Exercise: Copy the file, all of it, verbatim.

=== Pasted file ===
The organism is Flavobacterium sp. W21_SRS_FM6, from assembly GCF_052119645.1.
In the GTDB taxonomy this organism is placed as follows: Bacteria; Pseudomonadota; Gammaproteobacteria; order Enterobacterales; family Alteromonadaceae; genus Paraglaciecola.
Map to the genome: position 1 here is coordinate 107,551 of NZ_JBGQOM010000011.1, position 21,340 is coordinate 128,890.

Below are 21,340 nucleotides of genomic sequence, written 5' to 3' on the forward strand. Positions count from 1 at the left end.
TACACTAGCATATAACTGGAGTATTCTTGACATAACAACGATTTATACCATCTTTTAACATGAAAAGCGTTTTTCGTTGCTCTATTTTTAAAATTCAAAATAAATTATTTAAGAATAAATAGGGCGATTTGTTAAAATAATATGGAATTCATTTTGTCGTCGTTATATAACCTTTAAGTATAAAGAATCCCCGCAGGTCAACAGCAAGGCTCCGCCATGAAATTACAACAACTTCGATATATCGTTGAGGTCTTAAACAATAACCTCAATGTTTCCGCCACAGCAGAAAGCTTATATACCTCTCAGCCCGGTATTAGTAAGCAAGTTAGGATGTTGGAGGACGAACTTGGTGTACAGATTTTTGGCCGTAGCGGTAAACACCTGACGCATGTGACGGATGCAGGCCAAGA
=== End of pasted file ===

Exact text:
The organism is Flavobacterium sp. W21_SRS_FM6, from assembly GCF_052119645.1.
In the GTDB taxonomy this organism is placed as follows: Bacteria; Pseudomonadota; Gammaproteobacteria; order Enterobacterales; family Alteromonadaceae; genus Paraglaciecola.
Map to the genome: position 1 here is coordinate 107,551 of NZ_JBGQOM010000011.1, position 21,340 is coordinate 128,890.

Below are 21,340 nucleotides of genomic sequence, written 5' to 3' on the forward strand. Positions count from 1 at the left end.
TACACTAGCATATAACTGGAGTATTCTTGACATAACAACGATTTATACCATCTTTTAACATGAAAAGCGTTTTTCGTTGCTCTATTTTTAAAATTCAAAATAAATTATTTAAGAATAAATAGGGCGATTTGTTAAAATAATATGGAATTCATTTTGTCGTCGTTATATAACCTTTAAGTATAAAGAATCCCCGCAGGTCAACAGCAAGGCTCCGCCATGAAATTACAACAACTTCGATATATCGTTGAGGTCTTAAACAATAACCTCAATGTTTCCGCCACAGCAGAAAGCTTATATACCTCTCAGCCCGGTATTAGTAAGCAAGTTAGGATGTTGGAGGACGAACTTGGTGTACAGATTTTTGGCCGTAGCGGTAAACACCTGACGCATGTGACGGATGCAGGCCAAGA